She Voted Against It Before She Voted For It...
During her first visit as a presidential candidate to early-caucus state Iowa, Sen. Hillary Clinton spoke out strongly in favor of boosting the production of ethanol in the United States.
But that’s a complete turnaround from her earlier actions regarding the alternative fuel, which is made from corn – and could provide a big boost to the economy of agricultural Iowa.
At a town hall meeting in Des Moines, the state capital, on January 27, Clinton said: "I believe we’ve got to take a strong stand on limiting our dependence on foreign oil. And we have a perfect example here in Iowa about how it can work with all of the ethanol that’s being produced here.”
According to an article in the Chicago Tribune cited in a release from the Republican National Committee, Clinton "took questions and spoke of boosting production of ethanol.”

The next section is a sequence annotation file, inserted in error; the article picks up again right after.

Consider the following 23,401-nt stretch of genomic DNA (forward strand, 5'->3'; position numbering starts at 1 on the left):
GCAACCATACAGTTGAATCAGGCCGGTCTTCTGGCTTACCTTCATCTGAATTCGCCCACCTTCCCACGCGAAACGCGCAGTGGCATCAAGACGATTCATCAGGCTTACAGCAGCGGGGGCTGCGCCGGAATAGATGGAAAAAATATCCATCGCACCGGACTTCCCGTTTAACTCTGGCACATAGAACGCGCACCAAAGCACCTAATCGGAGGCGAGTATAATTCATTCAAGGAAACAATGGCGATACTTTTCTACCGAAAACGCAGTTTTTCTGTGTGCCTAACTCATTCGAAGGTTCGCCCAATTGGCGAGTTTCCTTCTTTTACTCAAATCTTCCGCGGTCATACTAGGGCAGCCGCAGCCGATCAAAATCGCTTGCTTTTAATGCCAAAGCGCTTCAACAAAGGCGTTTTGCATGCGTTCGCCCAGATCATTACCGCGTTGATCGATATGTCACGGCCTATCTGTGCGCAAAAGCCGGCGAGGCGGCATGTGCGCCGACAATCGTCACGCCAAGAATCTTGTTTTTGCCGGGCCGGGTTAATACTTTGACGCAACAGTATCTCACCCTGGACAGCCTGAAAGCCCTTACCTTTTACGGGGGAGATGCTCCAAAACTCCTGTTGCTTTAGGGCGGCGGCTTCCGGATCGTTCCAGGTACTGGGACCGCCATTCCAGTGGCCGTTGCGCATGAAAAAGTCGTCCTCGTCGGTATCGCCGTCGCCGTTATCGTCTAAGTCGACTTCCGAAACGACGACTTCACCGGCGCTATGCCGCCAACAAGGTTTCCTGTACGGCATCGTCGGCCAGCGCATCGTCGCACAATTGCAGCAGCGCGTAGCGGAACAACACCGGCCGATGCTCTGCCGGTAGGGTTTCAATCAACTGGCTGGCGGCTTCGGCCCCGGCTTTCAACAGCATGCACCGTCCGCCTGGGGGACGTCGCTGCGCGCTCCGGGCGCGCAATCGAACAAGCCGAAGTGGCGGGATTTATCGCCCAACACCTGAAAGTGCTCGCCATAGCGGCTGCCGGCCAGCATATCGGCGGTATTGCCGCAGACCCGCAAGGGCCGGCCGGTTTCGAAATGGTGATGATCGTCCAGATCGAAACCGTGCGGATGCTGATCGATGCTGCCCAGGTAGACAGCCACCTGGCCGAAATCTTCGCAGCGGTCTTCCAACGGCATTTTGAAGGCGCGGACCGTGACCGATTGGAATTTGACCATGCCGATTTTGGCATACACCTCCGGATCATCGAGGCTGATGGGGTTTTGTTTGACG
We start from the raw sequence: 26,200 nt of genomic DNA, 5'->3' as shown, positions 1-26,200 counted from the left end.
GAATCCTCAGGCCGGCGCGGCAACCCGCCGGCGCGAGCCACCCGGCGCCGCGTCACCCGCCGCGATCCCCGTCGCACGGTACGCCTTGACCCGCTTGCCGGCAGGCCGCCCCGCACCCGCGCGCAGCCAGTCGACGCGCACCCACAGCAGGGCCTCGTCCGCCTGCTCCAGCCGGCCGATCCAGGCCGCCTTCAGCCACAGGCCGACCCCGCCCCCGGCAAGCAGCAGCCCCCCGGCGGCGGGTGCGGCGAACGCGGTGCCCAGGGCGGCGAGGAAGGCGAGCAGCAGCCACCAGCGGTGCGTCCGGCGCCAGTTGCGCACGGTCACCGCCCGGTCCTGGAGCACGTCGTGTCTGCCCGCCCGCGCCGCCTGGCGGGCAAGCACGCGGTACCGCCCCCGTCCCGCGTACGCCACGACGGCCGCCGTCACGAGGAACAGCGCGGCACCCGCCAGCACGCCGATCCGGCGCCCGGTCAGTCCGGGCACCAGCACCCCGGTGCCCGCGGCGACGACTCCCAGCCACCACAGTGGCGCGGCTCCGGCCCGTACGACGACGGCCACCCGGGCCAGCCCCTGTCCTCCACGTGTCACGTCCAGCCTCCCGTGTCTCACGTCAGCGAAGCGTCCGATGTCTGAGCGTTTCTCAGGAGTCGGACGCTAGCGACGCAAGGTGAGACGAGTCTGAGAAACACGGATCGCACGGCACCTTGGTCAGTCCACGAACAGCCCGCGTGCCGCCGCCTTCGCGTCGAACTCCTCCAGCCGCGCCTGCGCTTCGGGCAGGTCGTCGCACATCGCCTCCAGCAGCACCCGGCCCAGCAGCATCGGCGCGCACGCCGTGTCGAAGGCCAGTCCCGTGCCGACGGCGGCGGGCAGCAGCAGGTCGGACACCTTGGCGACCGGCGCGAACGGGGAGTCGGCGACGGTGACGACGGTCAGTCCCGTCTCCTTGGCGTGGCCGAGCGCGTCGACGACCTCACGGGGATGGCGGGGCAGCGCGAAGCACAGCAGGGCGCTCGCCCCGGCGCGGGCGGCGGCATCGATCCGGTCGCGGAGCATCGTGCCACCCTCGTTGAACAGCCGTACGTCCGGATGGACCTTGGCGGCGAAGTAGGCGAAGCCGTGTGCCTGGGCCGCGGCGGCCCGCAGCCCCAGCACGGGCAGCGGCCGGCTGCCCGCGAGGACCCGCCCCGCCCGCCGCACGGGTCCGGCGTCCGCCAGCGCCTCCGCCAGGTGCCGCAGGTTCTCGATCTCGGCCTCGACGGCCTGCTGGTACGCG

And the Milwaukee Journal Sentinel reported that Clinton "genuflected before ethanol, which is big business in Iowa.”
But as a Senator from New York, Clinton has voted at least 17 times against measures promoting ethanol production, the RNC noted.
During a question-and-answer session in 2004, Clinton was asked about "her outspoken opposition to legislation that would double the use of ethanol as a gasoline additive,” the Des Moines Register reported at the time.
"She was momentarily stumped by a question as to why she opposed the ethanol mandate, but then said she was concerned that it would raise gasoline prices for her constituents.”
Clinton reportedly said: "I have to look to first protecting and supporting the needs of the people I represent right now.”
In 2002, Clinton even signed a letter that read in part: "There is no sound public policy reason for mandating the use of ethanol.”
It’s not surprising that Clinton would have a change of heart regarding ethanol when addressing Iowa voters, considering that the ethanol industry generates $2.49 billion in total sales back to local communities, according to the Iowa Corn Growers Association.
Also, "more than 14,750 Iowa jobs are affected by ethanol,” the Association notes, "including 2,550 directly related to ethanol production.”